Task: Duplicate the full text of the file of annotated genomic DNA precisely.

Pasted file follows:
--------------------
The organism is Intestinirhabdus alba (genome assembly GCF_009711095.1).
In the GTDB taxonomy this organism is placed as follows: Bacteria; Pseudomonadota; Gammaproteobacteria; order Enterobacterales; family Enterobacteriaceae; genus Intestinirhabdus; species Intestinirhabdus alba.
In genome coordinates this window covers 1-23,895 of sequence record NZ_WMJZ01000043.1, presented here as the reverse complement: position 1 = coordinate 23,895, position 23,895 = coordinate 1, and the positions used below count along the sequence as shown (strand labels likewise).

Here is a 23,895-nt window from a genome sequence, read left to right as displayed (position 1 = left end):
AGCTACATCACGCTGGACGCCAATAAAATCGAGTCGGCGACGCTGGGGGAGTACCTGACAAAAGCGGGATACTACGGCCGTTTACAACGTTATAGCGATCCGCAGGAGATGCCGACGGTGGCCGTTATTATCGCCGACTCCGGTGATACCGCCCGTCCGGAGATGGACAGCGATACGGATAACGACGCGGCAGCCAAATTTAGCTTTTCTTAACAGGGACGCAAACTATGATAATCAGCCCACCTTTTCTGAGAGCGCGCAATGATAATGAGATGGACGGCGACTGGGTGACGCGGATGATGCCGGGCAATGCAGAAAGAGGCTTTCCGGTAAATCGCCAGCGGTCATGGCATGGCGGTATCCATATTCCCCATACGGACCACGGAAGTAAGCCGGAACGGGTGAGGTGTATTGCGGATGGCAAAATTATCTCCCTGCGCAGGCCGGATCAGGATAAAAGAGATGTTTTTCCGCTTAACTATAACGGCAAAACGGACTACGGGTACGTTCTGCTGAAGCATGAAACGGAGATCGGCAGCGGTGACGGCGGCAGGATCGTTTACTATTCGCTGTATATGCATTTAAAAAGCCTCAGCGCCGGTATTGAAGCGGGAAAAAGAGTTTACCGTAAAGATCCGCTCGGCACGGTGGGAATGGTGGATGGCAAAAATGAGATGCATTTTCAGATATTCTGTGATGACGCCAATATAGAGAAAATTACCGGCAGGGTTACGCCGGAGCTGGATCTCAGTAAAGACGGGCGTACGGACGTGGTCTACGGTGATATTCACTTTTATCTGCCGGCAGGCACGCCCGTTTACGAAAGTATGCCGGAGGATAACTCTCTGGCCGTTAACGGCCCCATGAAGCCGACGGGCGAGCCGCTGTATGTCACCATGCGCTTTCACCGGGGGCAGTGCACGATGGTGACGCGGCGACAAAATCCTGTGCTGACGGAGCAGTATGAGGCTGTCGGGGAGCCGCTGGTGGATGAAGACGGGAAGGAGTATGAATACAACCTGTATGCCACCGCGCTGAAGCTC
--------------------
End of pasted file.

The organism is Intestinirhabdus alba (genome assembly GCF_009711095.1).
In the GTDB taxonomy this organism is placed as follows: Bacteria; Pseudomonadota; Gammaproteobacteria; order Enterobacterales; family Enterobacteriaceae; genus Intestinirhabdus; species Intestinirhabdus alba.
In genome coordinates this window covers 1-23,895 of sequence record NZ_WMJZ01000043.1, presented here as the reverse complement: position 1 = coordinate 23,895, position 23,895 = coordinate 1, and the positions used below count along the sequence as shown (strand labels likewise).

Here is a 23,895-nt window from a genome sequence, read left to right as displayed (position 1 = left end):
AGCTACATCACGCTGGACGCCAATAAAATCGAGTCGGCGACGCTGGGGGAGTACCTGACAAAAGCGGGATACTACGGCCGTTTACAACGTTATAGCGATCCGCAGGAGATGCCGACGGTGGCCGTTATTATCGCCGACTCCGGTGATACCGCCCGTCCGGAGATGGACAGCGATACGGATAACGACGCGGCAGCCAAATTTAGCTTTTCTTAACAGGGACGCAAACTATGATAATCAGCCCACCTTTTCTGAGAGCGCGCAATGATAATGAGATGGACGGCGACTGGGTGACGCGGATGATGCCGGGCAATGCAGAAAGAGGCTTTCCGGTAAATCGCCAGCGGTCATGGCATGGCGGTATCCATATTCCCCATACGGACCACGGAAGTAAGCCGGAACGGGTGAGGTGTATTGCGGATGGCAAAATTATCTCCCTGCGCAGGCCGGATCAGGATAAAAGAGATGTTTTTCCGCTTAACTATAACGGCAAAACGGACTACGGGTACGTTCTGCTGAAGCATGAAACGGAGATCGGCAGCGGTGACGGCGGCAGGATCGTTTACTATTCGCTGTATATGCATTTAAAAAGCCTCAGCGCCGGTATTGAAGCGGGAAAAAGAGTTTACCGTAAAGATCCGCTCGGCACGGTGGGAATGGTGGATGGCAAAAATGAGATGCATTTTCAGATATTCTGTGATGACGCCAATATAGAGAAAATTACCGGCAGGGTTACGCCGGAGCTGGATCTCAGTAAAGACGGGCGTACGGACGTGGTCTACGGTGATATTCACTTTTATCTGCCGGCAGGCACGCCCGTTTACGAAAGTATGCCGGAGGATAACTCTCTGGCCGTTAACGGCCCCATGAAGCCGACGGGCGAGCCGCTGTATGTCACCATGCGCTTTCACCGGGGGCAGTGCACGATGGTGACGCGGCGACAAAATCCTGTGCTGACGGAGCAGTATGAGGCTGTCGGGGAGCCGCTGGTGGATGAAGACGGGAAGGAGTATGAATACAACCTGTATGCCACCGCGCTGAAGCTC